San Francisco History

San Francisco Hospital


SITUATED on gently sloping ground in the region of the city known as the warm belt of the Mission, stands the San Francisco Hospital. The buildings are designed on the ensemble plan, the Italian Renaissance style of architecture prevailings, with the main walls in rich colored brick with terra cotta trimmings.

In reviewing the events which culminated in the building of the present hospital, we find that the original San Francisco Hospital was built in 1872, being a three story wooden structure occupying the site of the present hospital. As the needs arose, increased additions were made, until an area of over one square city block was covered. After the great fire of 1906, the hospital which had been used for the care of the sufferers of the bubonic plague, was condemned as unsanitary and later was burned. The functioning unit of the hospital was then accomodated in the newly constructed Relief Home. The necessity for a new hospital as now urgent so by means of a two million dollar bond issue, voted for in June, 1906, and with the aid of subsequent donations, making a total of three and one-half million dollars, the present location of the hospital was purchased, and construction of the new edifice was commenced the same year.

The year 1915 witnessed the completion of the hospital as it stands today. It covers an area of two square city blocks. The main hospital is constructed in such a manner that each of the four wings of the building have a direct connection with each other, and with a main administration office by means of a spacious corridor. Each ward can accommodate thirty-two patients and is individually equipped with a treatment room, linen room, diet kitchen with dining room attached, and a large solarium. This main hospital has a capacity for six hundred patients.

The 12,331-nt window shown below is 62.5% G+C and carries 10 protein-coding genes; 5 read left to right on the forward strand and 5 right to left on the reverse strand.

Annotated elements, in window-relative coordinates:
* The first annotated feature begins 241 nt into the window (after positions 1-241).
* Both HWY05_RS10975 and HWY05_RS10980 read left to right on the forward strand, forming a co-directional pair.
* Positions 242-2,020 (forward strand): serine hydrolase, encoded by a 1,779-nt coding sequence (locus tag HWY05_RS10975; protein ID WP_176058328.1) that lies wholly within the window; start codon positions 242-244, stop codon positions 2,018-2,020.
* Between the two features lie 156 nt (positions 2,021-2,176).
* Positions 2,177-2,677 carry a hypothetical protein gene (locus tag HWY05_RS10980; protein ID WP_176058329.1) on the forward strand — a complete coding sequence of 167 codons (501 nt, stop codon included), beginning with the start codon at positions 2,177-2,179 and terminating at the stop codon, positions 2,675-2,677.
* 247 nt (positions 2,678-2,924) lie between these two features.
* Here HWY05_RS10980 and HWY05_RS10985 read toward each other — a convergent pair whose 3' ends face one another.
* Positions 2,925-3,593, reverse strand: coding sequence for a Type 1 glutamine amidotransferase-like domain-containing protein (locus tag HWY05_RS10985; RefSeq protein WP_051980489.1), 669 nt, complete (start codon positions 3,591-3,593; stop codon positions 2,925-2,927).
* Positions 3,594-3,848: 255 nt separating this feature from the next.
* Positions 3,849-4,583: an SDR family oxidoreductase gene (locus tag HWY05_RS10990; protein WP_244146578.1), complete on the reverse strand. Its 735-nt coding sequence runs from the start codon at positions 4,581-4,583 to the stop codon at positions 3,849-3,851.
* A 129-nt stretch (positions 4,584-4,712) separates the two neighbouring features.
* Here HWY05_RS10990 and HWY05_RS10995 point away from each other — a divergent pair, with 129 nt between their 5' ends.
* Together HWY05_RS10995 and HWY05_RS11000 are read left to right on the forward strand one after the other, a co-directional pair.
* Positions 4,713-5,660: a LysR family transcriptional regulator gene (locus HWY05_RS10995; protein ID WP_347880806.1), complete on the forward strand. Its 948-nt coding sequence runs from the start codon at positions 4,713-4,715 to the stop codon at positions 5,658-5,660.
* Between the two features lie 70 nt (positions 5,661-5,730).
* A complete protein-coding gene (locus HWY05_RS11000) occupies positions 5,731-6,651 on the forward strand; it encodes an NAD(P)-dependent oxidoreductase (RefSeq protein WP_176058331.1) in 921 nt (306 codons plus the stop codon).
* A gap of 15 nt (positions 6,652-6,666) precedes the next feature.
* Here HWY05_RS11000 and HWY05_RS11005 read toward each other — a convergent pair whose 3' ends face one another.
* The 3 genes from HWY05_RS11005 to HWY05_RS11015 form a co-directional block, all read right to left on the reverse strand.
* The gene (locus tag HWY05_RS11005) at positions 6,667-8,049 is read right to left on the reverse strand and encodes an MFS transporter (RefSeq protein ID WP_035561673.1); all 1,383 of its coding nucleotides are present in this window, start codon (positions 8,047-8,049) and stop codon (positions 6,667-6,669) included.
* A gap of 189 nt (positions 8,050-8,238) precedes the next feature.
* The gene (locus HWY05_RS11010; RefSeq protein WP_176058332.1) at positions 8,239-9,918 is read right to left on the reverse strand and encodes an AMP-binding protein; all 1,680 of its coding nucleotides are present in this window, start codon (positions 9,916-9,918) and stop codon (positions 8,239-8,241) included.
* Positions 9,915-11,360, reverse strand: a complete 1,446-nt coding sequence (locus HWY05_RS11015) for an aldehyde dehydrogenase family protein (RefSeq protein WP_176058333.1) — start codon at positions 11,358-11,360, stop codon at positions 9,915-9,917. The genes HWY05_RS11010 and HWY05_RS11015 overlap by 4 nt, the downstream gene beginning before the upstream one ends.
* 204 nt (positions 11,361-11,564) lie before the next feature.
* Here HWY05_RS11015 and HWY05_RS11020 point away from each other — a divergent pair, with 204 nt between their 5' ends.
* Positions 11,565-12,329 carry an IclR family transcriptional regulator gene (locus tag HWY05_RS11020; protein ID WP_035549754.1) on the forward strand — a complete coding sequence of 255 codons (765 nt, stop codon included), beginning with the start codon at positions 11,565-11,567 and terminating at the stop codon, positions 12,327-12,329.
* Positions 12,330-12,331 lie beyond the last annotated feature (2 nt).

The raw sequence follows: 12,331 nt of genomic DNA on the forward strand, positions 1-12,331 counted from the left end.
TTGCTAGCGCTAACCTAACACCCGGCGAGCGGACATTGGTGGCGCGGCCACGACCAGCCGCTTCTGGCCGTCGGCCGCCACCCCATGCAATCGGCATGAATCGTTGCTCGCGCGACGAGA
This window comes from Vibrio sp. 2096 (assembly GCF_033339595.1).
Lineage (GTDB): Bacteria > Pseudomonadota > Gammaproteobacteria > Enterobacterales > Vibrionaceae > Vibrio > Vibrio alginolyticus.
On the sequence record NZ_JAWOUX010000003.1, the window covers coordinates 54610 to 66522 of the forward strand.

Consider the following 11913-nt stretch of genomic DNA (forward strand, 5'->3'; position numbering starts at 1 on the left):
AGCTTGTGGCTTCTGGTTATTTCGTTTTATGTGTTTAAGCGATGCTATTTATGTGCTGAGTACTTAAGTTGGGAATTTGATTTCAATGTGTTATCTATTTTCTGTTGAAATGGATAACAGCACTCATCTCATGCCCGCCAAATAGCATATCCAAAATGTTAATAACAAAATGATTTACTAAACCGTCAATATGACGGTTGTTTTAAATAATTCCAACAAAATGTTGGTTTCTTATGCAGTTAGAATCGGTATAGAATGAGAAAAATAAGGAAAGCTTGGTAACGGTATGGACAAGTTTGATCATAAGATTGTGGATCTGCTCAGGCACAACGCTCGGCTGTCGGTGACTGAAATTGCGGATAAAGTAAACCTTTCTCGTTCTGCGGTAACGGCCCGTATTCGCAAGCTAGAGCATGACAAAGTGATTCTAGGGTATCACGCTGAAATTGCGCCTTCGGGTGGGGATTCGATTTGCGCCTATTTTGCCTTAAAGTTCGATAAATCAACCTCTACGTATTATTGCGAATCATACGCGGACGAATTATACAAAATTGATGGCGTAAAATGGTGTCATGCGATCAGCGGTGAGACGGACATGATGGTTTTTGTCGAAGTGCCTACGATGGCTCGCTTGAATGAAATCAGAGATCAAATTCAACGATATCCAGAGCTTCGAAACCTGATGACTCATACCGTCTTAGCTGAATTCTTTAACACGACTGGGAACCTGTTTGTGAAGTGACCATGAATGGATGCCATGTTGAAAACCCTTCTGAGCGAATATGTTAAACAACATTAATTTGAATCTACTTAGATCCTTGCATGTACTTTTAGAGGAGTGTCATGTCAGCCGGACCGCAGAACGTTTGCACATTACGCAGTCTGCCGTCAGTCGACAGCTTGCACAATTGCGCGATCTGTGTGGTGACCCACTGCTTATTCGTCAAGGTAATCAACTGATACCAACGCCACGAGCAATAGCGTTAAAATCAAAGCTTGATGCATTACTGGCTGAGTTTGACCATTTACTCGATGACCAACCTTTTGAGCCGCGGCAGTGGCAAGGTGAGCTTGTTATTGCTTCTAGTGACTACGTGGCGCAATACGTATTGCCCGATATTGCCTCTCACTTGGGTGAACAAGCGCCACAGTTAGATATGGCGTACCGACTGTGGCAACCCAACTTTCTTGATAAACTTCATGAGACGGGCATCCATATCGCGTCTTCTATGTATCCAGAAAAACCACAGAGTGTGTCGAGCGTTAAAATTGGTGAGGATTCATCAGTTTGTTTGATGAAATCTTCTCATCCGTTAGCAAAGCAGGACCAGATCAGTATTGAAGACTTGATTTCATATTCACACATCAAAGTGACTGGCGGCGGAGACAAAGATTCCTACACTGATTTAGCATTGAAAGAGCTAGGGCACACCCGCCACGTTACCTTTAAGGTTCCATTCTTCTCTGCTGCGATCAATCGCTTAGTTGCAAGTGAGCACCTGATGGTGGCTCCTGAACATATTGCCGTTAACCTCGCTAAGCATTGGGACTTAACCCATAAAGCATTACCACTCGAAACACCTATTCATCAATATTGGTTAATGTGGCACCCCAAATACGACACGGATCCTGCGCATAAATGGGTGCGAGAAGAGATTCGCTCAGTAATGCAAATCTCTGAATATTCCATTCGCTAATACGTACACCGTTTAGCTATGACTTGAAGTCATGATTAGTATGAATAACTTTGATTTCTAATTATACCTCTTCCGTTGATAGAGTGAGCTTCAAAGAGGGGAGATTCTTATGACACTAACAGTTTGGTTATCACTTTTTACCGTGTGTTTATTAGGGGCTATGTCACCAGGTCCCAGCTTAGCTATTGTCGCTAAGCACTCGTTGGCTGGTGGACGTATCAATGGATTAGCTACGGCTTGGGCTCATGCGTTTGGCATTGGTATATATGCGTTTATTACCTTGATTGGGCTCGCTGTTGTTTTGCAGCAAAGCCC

Located at the north end of the hospital is the receiving building which serves the manifold purpose of receiving patients entering the hospital; for use as an emergency hospital; for treatment of minor cases. Pre-natal and post-natal work is also carried on in this department.

On the second floor of the admission building the surgery is located. It is accessible to the surgical wards, and also all cases from the five out-lying emergency hospitals are easily conveyed here.

At the south end of the hospital is the Nurses' Home. This home is a three story brick structure with every modern convenience to make home life of the student nurses comfortable. The grounds surrounding are attractive with lawns and gardens. In considering the complementary buildings of the hospital the tuberculosis department is the largest. It has a capacity of three hundred and fifty patients. Outdoor sleeping porches form a part of each ward. During the past year a children's tuberculosis department has been added where the children have plenty of fresh air and sunlight, arranged for by means of large sun porches. The grounds about this building are beautiful with its gardens and lawns.

A special department of instructional therapy is carried on whereby the patients who are able are kept occupied with pleasing interesting work.

In the Isolation Department, communicable diseases, of every nature, are treated. This unit functions individually so as to allow no cross infection to the other part of the hospital. Students training here have unusual opportunities for clinical study and through the ambulance service, to study home conditions, as well as the hospital aspect.


Photo: San Francisco Hospital
PHOTO: Isolation Department
PHOTO: Tuberculosis Department
  PHOTO: Mission Emergency
PHOTO: Hospital Entrance
PHOTO: Nurses' Home
PHOTO: Dispensary / Children's Ward
PHOTO: Gate House / Diet Laboratory
PHOTO: Surgery / Emergency Amphitheatre
PHOTO: Information Desk / Admission Desk

Source: The Cap and Seal, The Annual of the San Francisco Hospital School of Nursing, 1928, San Francisco Hospital, San Francisco.; pages 2, 49, 52, 54, 55, 76, 77

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